Livestock farmers vital for the environment | Community


South Dakota cattle ranchers play an important role in maintaining grassland health by improving water quality and increasing biodiversity. In turn, maintaining grassland health will help improve forage quality for livestock and ultimately increase profitability.

South Dakota Game, Fish, and Parks (SDGFP) recently hired eight new Private Land Habitat Biologists (PLHB) for a current total of 12 in the State of South Dakota to help landowners increase profitability of their land, while improving wildlife habitat at the same time.

The SDGFP offers a variety of cost-sharing options for landowners to improve their grazing operation. These cost-sharing options include native grass seeding, fencing, and water features such as rural water connections, pipelines, reservoirs, and wells. The department is also prepared to restore wetlands at a 100% cost-share rate.

Along with the importance of wetlands and properly managed grazing systems is pollinator habitat. Pollinators have been in decline for over 30 years, partly due to habitat loss/fragmentation. State, federal, and nonprofit organizations understand the value of pollinators and offer a variety of programs and cost-sharing to repurpose more land to be representative of native prairie. The SDGFP has now stepped up its efforts in this regard and is proposing a new pollinator program for 2022. The program targets smaller areas (2-9 acres) that may not be eligible for other federal and non-profit programs offered statewide. These smaller plots of land could include, but are not limited to, irrigation wedges, marginal agricultural acres, or areas that large equipment cannot reach. The SDGFP will provide the landowner with a 100% cost share up to $150/acre for grass and wildflower seed only.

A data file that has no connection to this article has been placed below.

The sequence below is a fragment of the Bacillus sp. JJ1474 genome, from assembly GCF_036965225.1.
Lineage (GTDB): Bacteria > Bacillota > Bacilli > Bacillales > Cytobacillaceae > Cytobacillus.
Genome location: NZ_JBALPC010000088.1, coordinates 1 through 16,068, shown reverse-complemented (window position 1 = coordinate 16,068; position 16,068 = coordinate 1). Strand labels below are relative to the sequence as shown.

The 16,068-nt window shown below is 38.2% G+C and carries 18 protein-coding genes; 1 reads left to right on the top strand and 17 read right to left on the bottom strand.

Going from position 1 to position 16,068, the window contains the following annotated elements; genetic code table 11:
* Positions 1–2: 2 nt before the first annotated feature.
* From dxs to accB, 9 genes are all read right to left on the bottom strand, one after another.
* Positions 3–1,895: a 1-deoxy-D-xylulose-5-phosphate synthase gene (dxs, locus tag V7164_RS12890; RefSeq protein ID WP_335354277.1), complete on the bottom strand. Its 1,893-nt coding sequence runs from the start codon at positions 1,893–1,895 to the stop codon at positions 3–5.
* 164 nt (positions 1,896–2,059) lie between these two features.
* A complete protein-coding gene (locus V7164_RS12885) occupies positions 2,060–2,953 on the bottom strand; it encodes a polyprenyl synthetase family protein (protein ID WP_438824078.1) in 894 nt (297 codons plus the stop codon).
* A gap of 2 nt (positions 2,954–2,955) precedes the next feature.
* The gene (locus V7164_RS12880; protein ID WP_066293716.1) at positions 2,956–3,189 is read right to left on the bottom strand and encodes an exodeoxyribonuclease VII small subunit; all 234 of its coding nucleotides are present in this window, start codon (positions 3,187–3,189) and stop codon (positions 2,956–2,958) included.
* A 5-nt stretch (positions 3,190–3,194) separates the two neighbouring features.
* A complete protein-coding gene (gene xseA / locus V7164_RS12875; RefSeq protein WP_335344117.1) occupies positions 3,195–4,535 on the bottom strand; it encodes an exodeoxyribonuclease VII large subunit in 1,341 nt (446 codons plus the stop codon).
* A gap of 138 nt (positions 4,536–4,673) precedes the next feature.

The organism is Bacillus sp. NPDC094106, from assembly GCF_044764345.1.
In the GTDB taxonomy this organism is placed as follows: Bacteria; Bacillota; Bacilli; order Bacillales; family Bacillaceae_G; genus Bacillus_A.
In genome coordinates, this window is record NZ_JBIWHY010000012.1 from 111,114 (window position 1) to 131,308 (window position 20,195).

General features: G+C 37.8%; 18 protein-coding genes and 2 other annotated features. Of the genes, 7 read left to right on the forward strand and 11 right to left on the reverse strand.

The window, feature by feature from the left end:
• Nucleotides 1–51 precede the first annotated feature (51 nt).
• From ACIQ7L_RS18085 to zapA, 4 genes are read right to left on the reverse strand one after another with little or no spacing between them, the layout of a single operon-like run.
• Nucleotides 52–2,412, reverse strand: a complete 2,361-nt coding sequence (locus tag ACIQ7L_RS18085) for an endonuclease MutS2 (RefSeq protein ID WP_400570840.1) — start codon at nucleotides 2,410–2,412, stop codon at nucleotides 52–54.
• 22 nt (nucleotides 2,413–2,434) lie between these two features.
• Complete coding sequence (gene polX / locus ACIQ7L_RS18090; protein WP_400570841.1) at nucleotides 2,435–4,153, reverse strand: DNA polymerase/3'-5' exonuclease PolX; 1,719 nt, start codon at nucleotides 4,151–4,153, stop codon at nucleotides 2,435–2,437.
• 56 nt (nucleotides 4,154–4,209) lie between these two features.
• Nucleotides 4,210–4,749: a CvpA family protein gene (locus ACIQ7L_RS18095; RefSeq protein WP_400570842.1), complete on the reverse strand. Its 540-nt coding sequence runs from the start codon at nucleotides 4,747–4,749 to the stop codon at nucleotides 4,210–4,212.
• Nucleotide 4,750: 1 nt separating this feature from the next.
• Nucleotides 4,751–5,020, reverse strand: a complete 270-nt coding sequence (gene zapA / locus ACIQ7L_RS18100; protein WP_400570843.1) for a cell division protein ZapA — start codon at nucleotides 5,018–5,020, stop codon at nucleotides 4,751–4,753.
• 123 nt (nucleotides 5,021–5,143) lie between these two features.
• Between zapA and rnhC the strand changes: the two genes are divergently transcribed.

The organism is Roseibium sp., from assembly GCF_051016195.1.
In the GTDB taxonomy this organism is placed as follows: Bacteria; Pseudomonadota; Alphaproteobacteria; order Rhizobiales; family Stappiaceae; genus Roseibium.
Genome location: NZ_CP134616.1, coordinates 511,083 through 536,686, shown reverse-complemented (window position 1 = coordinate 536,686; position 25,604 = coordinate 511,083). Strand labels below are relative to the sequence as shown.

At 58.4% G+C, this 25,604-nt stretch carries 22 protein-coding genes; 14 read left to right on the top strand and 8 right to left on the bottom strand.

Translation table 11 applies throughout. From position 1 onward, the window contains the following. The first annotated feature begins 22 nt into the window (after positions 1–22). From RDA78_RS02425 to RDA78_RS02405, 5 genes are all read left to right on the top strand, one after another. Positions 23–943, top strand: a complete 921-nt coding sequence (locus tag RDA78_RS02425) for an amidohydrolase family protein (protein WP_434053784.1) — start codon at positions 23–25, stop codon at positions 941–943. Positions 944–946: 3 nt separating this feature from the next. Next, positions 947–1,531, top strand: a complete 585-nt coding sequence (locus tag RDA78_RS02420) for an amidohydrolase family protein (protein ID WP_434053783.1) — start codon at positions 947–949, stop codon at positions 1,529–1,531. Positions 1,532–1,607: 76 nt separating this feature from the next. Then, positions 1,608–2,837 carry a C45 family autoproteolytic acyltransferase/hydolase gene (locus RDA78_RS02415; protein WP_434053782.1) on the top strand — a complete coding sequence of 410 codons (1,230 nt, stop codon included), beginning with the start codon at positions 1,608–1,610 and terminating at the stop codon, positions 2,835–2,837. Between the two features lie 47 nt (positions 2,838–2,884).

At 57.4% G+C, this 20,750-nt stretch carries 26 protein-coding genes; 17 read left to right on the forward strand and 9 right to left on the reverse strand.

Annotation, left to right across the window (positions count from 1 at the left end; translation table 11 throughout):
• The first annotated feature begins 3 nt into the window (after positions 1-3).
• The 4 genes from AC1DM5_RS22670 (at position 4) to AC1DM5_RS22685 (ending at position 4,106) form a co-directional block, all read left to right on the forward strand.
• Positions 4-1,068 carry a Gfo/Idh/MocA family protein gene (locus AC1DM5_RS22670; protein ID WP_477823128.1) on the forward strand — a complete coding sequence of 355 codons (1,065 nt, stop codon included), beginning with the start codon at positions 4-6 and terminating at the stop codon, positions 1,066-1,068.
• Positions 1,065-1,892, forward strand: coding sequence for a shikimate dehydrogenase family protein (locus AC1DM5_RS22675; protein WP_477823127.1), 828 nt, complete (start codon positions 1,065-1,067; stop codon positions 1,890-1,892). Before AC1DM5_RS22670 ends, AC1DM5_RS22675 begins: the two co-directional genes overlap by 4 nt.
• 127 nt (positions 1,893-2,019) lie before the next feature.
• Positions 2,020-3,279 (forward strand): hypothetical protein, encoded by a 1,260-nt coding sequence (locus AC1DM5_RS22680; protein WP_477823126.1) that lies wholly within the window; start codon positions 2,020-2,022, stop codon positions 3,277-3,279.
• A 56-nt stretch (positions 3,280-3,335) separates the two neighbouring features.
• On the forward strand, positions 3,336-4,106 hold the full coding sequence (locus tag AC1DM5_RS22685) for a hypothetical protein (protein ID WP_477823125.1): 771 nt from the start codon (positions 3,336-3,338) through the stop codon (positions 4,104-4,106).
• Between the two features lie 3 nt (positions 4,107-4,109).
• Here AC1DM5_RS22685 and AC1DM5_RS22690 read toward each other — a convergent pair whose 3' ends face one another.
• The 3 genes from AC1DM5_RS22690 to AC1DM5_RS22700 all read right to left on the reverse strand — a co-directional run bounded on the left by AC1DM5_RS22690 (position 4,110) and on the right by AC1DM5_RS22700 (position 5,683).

If anyone has questions about the SDGFP programs or other private land habitat programs offered statewide, contact Todd Crownover of Tyndall. Crownover covers Bon Homme, Yankton, Clay, Union, Lincoln, Turner and Hutchinson counties. He graduated from Peru State College in Nebraska with a BS in wildlife ecology. He worked as a South Dakota wildlife conservation officer for nearly 29 years before becoming a habitat biologist. He works closely with the FSA and ASCS offices, and your local Pheasants Forever farm bill biologist with the CRP, CREP on the James River and Big Sioux and other programs.

For all your grass, exclusion fencing, food plots, trees, or Walk-In-Area needs, call them. He can be reached by phone at 605-464-0647 or by email


Comments are closed.